Tor has become the prime example for anonymous communication systems. With increasing popularity, though, Tor is also faced with increasing load. In this paper,
we tackle one of the fundamental problems in today’s anonymity networks: network congestion. We show that the current Tor design is not able to adjust the load appropriately, and we argue that finding good solutions to this problem is hard for anonymity overlays in general. This is due to the long end-to-end delay in such networks, combined with limitations on the allowable feedback due
to anonymity requirements. We introduce a design for a tailored transport protocol. It combines latency-based congestion control per overlay hop with a backpressurebased flow control mechanism for inter-hop signalling.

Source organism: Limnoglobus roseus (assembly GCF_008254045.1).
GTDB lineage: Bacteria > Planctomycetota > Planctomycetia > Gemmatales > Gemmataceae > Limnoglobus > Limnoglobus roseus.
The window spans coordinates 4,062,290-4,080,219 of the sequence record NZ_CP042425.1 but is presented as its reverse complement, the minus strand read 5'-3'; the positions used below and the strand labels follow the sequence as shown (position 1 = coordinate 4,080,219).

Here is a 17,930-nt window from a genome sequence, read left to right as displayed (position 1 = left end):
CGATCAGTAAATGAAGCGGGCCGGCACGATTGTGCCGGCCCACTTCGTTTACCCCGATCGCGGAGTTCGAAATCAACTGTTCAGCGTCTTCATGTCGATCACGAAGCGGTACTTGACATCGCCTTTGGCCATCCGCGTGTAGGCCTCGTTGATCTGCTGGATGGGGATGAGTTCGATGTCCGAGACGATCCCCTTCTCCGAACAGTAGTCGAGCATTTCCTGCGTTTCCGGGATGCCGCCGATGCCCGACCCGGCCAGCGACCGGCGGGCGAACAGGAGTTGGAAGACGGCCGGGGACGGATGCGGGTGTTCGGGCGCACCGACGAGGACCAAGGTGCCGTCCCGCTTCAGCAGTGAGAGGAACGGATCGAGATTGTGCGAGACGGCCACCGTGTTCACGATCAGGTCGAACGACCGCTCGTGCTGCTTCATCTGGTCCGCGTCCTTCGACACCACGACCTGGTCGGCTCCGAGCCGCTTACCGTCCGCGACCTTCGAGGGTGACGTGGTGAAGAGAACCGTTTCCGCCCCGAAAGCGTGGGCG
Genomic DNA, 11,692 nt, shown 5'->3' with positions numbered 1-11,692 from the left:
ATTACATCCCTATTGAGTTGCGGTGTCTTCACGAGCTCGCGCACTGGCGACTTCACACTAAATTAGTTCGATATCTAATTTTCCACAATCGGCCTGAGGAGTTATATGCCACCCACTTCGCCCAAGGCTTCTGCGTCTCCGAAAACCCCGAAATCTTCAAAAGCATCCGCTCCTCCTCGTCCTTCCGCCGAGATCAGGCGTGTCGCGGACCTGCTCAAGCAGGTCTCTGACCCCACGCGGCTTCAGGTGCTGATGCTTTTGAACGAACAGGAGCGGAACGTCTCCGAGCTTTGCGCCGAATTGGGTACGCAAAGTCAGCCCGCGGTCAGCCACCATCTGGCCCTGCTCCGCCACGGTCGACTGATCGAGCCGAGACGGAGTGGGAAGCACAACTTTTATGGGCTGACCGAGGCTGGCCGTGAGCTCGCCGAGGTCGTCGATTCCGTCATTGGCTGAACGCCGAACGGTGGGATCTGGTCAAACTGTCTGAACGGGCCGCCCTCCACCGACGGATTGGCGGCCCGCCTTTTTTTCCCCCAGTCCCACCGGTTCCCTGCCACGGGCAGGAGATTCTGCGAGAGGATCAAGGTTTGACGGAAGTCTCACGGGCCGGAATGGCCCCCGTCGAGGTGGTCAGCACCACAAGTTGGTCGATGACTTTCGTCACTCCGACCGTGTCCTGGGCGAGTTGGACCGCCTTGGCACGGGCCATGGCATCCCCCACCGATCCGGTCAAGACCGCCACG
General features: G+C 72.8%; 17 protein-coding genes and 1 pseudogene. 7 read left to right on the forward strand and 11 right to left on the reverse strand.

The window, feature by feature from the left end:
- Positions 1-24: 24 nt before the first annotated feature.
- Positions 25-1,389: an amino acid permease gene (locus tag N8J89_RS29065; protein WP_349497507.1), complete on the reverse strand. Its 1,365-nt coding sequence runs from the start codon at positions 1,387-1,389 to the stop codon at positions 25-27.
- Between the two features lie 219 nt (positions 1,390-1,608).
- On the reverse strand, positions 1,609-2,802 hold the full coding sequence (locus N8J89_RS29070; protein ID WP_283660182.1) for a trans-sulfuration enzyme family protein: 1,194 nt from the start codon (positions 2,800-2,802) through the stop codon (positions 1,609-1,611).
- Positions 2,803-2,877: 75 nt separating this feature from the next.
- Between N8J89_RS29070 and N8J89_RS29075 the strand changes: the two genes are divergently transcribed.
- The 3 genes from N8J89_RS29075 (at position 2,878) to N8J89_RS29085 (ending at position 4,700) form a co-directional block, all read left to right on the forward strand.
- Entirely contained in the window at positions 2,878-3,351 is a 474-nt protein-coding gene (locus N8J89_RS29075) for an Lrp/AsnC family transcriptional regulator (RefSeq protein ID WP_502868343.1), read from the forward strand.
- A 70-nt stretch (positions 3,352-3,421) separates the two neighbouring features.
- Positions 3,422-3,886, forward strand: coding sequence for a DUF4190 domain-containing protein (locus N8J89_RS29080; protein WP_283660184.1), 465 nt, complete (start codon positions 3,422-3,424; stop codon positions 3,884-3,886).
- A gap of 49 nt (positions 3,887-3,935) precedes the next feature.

The resulting overlay is able to react locally and thus rapidly to varying network conditions. It allocates available resources more evenly than the current Tor design; this is beneficial in terms of both fairness and anonymity. We show that it yields superior performance and improved fairness—between circuits, and also between the anonymity overlay and concurrent applications.